Vera de Pont: This research continues our work we did in 2019 for an exhibition at Lafayette Anticipations. At a point, Hella posed the question: can it be more than just an extrusion? And then we dove more into the idea of weaving in multiple directions. This way you can create more internally complex structures instead of it being just a skin.

Sander Manse: What is the difference between this method and what you call an extrusion?

Jos Klarenbeek: An extrusion is a stacking of layers that produces a volume. For instance, when you 3D-print something, you can draw a plan and extrude that, so you build up a 3D shape adding layer upon layer. But we don’t want to just stack. With weaving, you can play with the directions in which you are going.

Sander Manse: I see many variations and iterations of multiaxial weaving. What are you trying to optimise?

Jos Klarenbeek: These are the result of a creative process, there is no real purpose yet. We call them “pliable architecture” and it is about building constructions. Now we want to integrate solar cells and try to create modules or structures that can be interconnected.

Laura Fügmann: It’s also about making something that uses very little material but has a lot of volume. To use less material is always more sustainable.

Sander Manse: The inherent strength and flexibility of the material is interesting. Could you change the nature or texture of an object along with its construction?

Vera de Pont: Yes, if you make a construction in three dimensions and you weave more densely or more open, that inherently changes the character of the piece. Theoretically, you could make a character shift in one material through binding and construction – similar to what happens in knitting – which I think is very interesting. The type of binding that you use also determines the strength of the textile piece. The denser the yarns are, the stiffer and less transparent the piece becomes, also because of the bindings. If you weave in a 3D-grid you can do this gradually.

Sarah Meyers: Currently we use one type of warp for all the samples we make. In a later process, we can optimise this and look into one piece and determine a warp that matches the intent of the piece.

Jos Klarenbeek: We are still very open; we explore the possibilities with this material. Just trying things out with what we are able to do here with our team and with the machine.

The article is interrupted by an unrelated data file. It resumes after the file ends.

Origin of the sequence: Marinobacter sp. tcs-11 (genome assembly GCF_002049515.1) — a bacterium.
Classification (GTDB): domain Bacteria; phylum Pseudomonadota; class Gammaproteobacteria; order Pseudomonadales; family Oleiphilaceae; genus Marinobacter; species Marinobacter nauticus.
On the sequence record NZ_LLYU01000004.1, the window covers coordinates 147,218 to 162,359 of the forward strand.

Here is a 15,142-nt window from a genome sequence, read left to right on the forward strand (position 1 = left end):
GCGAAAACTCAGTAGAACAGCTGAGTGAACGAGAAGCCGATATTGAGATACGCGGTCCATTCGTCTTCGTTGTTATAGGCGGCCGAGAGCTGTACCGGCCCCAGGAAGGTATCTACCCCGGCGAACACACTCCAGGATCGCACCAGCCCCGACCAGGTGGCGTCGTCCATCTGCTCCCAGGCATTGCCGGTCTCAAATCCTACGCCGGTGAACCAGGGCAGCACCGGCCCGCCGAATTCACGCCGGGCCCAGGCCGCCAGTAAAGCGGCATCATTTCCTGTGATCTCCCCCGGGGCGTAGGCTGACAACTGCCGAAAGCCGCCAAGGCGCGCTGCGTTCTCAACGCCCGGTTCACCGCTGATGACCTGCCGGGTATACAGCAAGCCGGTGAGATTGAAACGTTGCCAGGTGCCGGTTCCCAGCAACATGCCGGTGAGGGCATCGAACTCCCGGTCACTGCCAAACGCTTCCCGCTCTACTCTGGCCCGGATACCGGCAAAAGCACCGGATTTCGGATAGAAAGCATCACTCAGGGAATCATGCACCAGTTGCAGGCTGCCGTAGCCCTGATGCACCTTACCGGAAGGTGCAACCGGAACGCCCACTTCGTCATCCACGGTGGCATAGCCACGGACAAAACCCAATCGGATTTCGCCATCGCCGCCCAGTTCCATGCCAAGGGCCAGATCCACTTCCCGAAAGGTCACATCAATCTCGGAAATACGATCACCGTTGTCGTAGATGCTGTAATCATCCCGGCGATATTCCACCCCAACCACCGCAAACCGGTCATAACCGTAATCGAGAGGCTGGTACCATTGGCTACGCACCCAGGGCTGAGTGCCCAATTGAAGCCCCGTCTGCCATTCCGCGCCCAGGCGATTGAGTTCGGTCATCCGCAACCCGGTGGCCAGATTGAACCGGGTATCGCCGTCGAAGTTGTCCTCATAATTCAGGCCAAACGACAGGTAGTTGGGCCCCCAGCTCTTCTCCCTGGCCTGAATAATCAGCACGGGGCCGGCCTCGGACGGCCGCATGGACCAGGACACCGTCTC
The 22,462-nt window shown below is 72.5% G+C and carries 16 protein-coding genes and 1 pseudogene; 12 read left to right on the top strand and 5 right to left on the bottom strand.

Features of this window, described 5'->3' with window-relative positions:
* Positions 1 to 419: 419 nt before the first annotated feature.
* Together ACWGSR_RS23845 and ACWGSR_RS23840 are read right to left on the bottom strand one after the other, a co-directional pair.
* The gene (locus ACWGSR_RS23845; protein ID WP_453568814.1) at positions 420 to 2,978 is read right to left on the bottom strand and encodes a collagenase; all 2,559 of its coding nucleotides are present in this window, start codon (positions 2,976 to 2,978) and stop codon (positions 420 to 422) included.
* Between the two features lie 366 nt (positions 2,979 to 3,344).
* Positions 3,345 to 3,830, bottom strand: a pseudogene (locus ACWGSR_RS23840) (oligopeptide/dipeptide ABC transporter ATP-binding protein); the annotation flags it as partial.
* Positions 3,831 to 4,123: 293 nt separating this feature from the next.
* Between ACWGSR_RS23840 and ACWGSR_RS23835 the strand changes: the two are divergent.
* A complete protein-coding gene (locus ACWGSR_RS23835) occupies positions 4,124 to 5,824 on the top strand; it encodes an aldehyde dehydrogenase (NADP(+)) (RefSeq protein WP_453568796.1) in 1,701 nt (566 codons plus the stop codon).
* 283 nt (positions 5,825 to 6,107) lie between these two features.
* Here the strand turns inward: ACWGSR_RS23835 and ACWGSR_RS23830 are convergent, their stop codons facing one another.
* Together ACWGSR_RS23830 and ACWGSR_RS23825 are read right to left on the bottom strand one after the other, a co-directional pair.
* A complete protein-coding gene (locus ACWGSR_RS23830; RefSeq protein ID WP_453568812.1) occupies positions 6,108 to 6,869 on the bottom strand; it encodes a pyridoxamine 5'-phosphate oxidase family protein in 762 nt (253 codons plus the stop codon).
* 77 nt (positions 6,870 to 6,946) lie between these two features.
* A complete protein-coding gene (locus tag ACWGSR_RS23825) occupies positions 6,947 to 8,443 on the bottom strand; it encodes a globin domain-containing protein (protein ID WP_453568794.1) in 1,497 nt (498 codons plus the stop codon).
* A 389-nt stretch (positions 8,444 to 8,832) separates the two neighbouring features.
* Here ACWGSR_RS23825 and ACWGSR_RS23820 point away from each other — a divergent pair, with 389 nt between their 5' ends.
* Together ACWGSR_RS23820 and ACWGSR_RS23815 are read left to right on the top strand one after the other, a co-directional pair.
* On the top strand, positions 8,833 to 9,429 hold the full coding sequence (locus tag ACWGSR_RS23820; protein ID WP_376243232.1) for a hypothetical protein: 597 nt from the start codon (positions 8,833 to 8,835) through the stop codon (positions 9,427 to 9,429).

Sander Manse: What are sources of inspiration in this project: industry, nature, mathematics, materials?

Laura Fügmann: The method itself inspired us. When samples come off the loom, they are wobbly and flat, but as soon as you fold open the joints, they become so strong! In the beginning we thought we had to always add structural support, weaving in tubes or sticks, but now we realised that through folding it out and weaving elements in you can create an incredible stiffness. This really made our brains go wild. We started to think in joints: where can we add a line of stability?

Sarah Meyers: The possibilities are what inspired us. This is not just a skin, but a structure in itself that doesn’t need reinforcements.

Vera de Pont: When we were talking about constructions and how intricate they are, I thought about atom arrangements, crystal structures, also aligned in a grid with multiple axes. Just similar ways of thinking, but coming from different disciplines. The human body, for example, is all fibres that are interwoven, pointing into certain directions.

Sander Manse: It has a biological quality to it.

Vera de Pont: It feels like it has grown this way instead of being built this way.

Jos Klarenbeek: For me the mathematical side of it is very interesting. You have to tell a digital loom what to do, program it. You have to think in multiple layers, and design a black and white matrix that determines the bindings. Things become very complicated if you want different things to happen for example on the front or back of a piece.

Laura Fügmann: Yes, it’s all engineered. Every thread has a purpose. I think it is also possible to combine the ways in which samples fold open. Now we fold it either in warp or weft direction, but it might be possible to do both. It’s the logical next step for these samples we’re working on now. Then I think we could weave even three dimensional checkerboard patterns.

Vera de Pont: We really started to think about multiple directions – getting off the flatbed of the loom.

Laura Fügmann: If we would scale up something like this, and work on the intersections, we could take it to another level.

Sarah Meyers: Yes, from soft to stiff, something that is textile into something that can stand up by itself. By weaving you give strength to a yarn.